Replay, Relive, and Reminisce
The sound of a memorable melody can invoke emotions like joy, sorrow, stress, and most prominently, nostalgia. Why is it that when we hear that one song, we feel the urge to crank the volume, start dancing, and are suddenly gifted with Moves Like Jagger? Nostalgia is a powerful emotion. Many things can trigger this overwhelming feeling like a scent, a location, food, or any item really. As long as there is a strong memory attached to it, we are immediately transported to the time that we first experienced it. Just how powerful is nostalgic music? Let’s find out.
In a study conducted by Hébert et al, it was hypothesized that if two groups played a video game -one with background music and the other without- the group exposed to music would have higher levels of cortisol. Cortisol is a hormone produced by the adrenal glands. Besides the many functions that cortisol has for the body like metabolizing sugar and fat for energy, it also helps the body manage stress. The players who were exposed to video game music had an improved response to stress. It could be argued that videogames are either stress-inducing or alleviating, as mentioned in Patrick Felicia’s book Game-Based Learning: Challenges and Opportunities.
Who hasn’t felt their heart pumping loudly during a boss fight in an RPG? I’ve felt it many times! One game that helped set the mood for me as a young gamer was Mega Man X. Imagine being a seven-year-old, going through the icy and frigid stage of Chill Penguin. You wall climb to get your first armor piece from Dr. Light, and you learn to use the Dash ability. You trudge through the heavy snow, dodge snow balls being thrown by a rampant Reploid, and finally make it to the boss door!
As X dashes into the boss lair, the music suddenly changes, letting you know that it’s time to do the tango with a Maverick. As you see the Maverick’s life bar fill up way higher than yours (yikes!), the boss music starts –at first somewhat tame, but soon escalating into a rapid crescendo on the keyboard that gets you pumped for the battle!
Not all songs are rapid and exceeding 180 bpm, though. Some songs are nice and relaxing, or inspiring, to enhance certain activities in the game. Consider the music of Wave Race 64, specifically Sunny Beach. The calm & soothing trumpet accompanied by the piano really sets the mood for “Hey, let’s go have fun in the sun!”.
It’s no question that video games and music go hand in hand when it comes to creating a complete experience, but does great music always mean a great game? There are some instances in which that isn’t the case. Does anyone remember Gremlins 2: The New Batch – The Video Game? It’s one of the few licensed video games based off a movie that was actually good, but then again, you can’t go wrong with Sunsoft because everyone loved their NES Batman. Let’s look at online reviews of both Gremlins 2: The New Batch – The Video Game, and Abadox. Both games came out in the same year, and both have mixed reviews. I would love to compare sales figures for these games, but unfortunately that information is nowhere to be found on the internet.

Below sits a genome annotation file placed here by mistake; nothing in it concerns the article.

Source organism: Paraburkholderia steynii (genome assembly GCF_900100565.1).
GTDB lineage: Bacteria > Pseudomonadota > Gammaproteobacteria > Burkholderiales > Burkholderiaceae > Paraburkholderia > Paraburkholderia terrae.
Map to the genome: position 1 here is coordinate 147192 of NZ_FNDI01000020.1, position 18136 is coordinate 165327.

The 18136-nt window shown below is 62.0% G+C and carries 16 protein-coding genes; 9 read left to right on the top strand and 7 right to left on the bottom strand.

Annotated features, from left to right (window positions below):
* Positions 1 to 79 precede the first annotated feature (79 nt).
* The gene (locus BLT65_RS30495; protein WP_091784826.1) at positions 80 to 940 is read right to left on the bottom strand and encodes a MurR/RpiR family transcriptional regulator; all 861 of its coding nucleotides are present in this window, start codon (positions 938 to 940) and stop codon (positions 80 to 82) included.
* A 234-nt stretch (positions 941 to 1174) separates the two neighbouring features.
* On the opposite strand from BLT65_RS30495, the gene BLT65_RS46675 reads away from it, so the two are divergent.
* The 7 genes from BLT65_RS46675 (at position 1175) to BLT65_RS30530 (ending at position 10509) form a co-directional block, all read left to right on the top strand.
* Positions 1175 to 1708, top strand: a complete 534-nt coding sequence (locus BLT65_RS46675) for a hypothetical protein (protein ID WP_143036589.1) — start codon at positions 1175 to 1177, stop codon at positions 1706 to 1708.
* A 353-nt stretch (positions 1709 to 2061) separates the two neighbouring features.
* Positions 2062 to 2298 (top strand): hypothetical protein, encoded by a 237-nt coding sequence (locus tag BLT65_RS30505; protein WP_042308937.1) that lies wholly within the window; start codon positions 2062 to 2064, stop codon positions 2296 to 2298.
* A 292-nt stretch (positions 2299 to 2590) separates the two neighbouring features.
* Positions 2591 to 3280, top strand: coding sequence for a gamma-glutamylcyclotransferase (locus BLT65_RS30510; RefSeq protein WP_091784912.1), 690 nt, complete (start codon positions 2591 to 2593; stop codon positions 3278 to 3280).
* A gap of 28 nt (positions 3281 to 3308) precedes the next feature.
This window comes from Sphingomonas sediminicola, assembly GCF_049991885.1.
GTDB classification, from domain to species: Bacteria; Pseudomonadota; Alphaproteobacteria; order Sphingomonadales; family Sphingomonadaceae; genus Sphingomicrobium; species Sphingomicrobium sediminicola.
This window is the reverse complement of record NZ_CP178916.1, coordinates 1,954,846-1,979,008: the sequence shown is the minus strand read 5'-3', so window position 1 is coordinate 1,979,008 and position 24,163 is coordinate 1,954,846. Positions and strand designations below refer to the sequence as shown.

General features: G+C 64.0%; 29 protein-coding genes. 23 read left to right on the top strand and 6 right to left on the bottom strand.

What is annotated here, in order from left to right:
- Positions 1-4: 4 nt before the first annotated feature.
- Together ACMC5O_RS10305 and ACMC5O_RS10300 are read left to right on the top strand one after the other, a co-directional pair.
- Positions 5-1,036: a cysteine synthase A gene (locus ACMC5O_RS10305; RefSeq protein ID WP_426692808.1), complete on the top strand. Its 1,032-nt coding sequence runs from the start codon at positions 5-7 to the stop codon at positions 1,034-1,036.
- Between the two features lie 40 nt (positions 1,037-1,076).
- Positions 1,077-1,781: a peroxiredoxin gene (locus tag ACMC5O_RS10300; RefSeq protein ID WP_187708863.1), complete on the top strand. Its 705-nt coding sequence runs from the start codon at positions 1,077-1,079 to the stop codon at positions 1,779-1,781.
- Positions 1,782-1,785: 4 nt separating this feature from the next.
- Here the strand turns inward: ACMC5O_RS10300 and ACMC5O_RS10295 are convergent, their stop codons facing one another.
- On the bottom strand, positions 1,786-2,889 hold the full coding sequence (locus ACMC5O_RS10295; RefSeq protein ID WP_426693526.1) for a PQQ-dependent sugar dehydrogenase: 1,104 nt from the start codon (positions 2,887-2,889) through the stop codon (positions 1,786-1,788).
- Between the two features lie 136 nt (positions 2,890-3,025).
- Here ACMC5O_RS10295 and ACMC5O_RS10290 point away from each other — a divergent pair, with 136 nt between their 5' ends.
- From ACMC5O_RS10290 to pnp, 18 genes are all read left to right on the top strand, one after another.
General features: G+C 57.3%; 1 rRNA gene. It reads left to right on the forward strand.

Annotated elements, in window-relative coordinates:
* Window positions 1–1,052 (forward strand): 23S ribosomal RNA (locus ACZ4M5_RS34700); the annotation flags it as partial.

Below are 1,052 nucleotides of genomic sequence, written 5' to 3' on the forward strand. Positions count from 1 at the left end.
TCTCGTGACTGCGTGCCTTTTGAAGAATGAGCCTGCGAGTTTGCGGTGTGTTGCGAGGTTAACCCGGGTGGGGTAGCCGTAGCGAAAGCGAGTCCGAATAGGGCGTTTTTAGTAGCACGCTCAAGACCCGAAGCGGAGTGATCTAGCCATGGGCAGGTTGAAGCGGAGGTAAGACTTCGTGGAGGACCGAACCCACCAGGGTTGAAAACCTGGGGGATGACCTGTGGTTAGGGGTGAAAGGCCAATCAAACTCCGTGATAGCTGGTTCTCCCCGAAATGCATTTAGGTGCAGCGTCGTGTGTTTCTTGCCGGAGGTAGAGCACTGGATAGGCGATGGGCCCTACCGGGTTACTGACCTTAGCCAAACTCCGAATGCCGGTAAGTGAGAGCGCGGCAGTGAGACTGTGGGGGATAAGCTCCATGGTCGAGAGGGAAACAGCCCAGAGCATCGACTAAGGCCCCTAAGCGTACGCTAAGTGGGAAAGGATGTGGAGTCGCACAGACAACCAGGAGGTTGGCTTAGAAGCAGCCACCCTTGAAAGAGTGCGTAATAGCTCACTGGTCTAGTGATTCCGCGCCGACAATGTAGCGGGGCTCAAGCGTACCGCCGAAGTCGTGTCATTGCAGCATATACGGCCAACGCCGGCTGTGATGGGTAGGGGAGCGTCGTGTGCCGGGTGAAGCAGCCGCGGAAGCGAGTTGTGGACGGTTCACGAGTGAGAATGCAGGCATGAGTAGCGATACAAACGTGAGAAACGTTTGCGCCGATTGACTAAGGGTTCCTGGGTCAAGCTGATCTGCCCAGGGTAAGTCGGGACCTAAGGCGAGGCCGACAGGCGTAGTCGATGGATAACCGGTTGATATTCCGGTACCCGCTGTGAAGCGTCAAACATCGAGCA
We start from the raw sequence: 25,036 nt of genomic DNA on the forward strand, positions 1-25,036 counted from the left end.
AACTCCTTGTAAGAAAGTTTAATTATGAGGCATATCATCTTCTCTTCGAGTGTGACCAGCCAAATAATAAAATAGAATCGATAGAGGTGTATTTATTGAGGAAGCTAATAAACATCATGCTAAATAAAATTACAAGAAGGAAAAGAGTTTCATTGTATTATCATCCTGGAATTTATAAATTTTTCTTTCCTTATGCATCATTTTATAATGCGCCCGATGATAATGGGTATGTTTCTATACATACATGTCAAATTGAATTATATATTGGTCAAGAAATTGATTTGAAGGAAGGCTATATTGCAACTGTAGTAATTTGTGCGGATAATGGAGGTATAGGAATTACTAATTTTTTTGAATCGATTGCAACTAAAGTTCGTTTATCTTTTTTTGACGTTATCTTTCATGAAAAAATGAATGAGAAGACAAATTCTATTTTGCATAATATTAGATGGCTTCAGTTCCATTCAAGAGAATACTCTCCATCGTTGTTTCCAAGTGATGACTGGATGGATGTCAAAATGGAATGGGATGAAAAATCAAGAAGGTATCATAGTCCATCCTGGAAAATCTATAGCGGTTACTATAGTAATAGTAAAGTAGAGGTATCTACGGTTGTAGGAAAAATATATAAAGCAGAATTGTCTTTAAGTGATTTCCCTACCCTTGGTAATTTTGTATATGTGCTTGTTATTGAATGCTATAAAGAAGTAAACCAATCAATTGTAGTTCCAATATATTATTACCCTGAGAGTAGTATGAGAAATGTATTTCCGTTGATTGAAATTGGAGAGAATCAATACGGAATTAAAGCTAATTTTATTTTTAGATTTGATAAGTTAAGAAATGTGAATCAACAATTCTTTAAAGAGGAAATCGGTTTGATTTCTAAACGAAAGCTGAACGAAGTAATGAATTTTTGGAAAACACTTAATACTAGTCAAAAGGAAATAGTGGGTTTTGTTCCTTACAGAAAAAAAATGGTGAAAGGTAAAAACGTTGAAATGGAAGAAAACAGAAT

In general, Gremlins 2: The New Batch – The Video Game had positive reviews from gaming websites like ScrewAttack, Gamespot, and even Septicor. Some complained about its high level of difficulty and unforgiving pitfalls, but that’s why the term “NES Hard” was coined amongst gamers. All of them agreed that the game is fun to play, and more importantly, the music is fantastic. The first level background music sounds very similar to the theme from the movie. Go ahead and give it a whirl:
NES: Gremlins 2 – The New Batch Video Game
Next up, we have Abadox. The majority of reviews about it said that the game is insanely hard, stress-inducing, and just downright difficult. The upside, though, is that Abadox’s music & visuals are a driving force to keep you playing, as mentioned by the flyingomelette.
Basically, the relation of good music to good games is relative to the gamer’s opinion. If you look on YouTube and other websites, there are plenty of Top Ten Video Game Music lists; check out The Completionist and ScrewAttack for theirs. Gametrailers even has a show dedicated to video game music called BackTrack, which is worth taking a look at despite it not having many entries.
Video game music has definitely become an integral part of our popular culture. How else could there be a whole website dedicated to video game music remixes? The artists on OCRemix use their passion for videogames to interpret songs from their favorite childhood games. Some artists, like Anamanaguchi, are heavily influenced by the game music of yore. That name might sound familiar because they’re the ones responsible for the awesome soundtrack heard in Scott Pilgrim vs The World: The Game.
Now, there are even four touring ensembles dedicated to various video game franchises. Namely, The Legend of Zelda with the Symphony of the Goddesses, Final Fantasy with Distant Worlds, Video Games Live (all video games), and now the Pokémon series with Symphonic Evolutions, which is currently playing in three locations: Pittsburgh, Baltimore, and Los Angeles.
What are you all time favorite video game soundtracks? Let us know in the comments below.